Supporting nonprofits that encourage diversity in the tech world.
At O’Reilly, we value diversity. At each O’Reilly conference, we choose a worthy nonprofit (particularly those that support diversity in the tech world) that we want to support. In the conference registration process, we invite attendees to make a donation to that organization, which is matched by O’Reilly Media.
Past matching donation recipients included some wonderful organizations, such as the National Center for Women & IT, Code.org, Girls Who Code, PyLadies, Anita Borg Institute, Black Girls Code, Women Who Code, and we’re currently raising money for Code2040 at OSCON.
For Solid 2015, we selected Double Union. A hacker/maker space by and for women seemed like an excellent nonprofit to get support from Solid attendees and O’Reilly.
But we made a mistake. We mentioned Double Union as the recipient of these matching donations and used their logo on the Solid Conference website, without first getting the permission of the Double Union board. That was a mistake that never should have happened.
At Double Union’s request, we’ve removed their name and logo from the conference website. We have also apologized to the Double Union board. Read more…
Your views on full-stack development could be featured at OSCON. Here’s how.
We’re putting together a series of short videos that explores the trend of full-stack development from the point of view of people who consider themselves to be full-stack developers—as well as those who’d like to be.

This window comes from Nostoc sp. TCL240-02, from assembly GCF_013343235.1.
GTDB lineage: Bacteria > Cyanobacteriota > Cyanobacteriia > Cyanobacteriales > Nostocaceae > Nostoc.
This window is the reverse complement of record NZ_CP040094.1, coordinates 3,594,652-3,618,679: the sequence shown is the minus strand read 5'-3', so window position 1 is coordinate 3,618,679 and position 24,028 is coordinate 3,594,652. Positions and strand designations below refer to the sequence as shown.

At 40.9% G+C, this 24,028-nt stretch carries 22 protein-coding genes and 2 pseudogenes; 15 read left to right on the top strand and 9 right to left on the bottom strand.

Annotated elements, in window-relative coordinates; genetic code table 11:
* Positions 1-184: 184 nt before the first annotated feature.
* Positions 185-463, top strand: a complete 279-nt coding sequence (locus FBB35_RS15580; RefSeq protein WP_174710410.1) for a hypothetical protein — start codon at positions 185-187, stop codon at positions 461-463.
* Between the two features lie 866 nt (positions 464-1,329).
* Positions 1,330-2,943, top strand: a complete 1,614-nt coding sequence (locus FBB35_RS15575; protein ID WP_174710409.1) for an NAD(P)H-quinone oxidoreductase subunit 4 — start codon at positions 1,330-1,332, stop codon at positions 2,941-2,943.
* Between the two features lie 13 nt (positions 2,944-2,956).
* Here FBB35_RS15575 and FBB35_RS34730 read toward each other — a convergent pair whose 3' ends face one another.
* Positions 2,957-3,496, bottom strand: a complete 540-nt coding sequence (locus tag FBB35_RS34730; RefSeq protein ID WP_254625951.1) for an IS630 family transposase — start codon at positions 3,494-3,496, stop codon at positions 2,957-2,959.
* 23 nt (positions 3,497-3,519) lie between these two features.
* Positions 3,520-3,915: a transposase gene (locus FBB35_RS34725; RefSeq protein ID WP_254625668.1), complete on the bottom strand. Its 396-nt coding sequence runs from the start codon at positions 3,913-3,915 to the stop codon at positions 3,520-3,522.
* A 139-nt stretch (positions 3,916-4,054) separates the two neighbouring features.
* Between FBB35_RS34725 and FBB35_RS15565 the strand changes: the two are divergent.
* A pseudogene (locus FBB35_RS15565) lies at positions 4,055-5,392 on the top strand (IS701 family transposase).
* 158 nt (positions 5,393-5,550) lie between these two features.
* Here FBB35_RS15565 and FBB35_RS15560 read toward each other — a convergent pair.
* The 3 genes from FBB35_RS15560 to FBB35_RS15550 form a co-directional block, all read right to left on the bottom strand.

This means your insightful perspective on full-stack development could be seen by new developers and industry experts alike.
Want to participate? Here’s what you need to do:
Submissions are due by the end of the day on Monday, July 14. Read more…
Solving problems with data necessitates a diversity of thought.
There’s a lot of hype around “Big Data” these days. Don’t believe us? None other than the venerable Harvard Business Review named “data scientist” the “Sexiest Job of the 21st Century” only 13 years into it. Seriously. Some of these accolades are deserved. It’s decidedly cheaper to store data now than it is to analyze it, which is considerably different than 10 or 20 years ago. Other aspects, however, are less deserved.
In isolation, big data and data scientists don’t hold some magic formula that’s going to save the world, radically transform businesses, or eliminate poverty. The act of solving problems is decidedly different than amassing a data set the size of200 trillion Moby Dicks or setting a team of nerds loose on the data. Problem solving not only requires a high-level conceptual understanding of the challenge, but also a deep understanding of the nuances of a challenge, how those nuances affect businesses, governments, and societies, and—don’t forget—the creativity to address these challenges.
In our experience, solving problems with data necessitates a diversity of thought and an approach that balances number crunching with thoughtful design to solve targeted problems. Ironically, we don’t believe this means that it’s important to have an army of PhDs with deep knowledge on every topic under the sun.
Rather, we find it’s important to have multi-disciplinary teams of curious, thoughtful, and motivated learners with a broad range of interests who aren’t afraid to immerse themselves in a totally ambiguous topic. With this common vision, IDEO and Datascope Analytics decided to embark on an experiment and integrate our teams to collaborate on a few big data projects over the last year. We thought we’d share a few things here we’ve learned along the way.
Slow performance plagues a major newspaper's website. Old operations advice holds true.
Highlights from the 1/19/12 edition of the Strata newsletter include: Slow download times prevent a major media organization from innovating, and Velocity co-chair John Allspaw unearths some pearls of wisdom from his archive.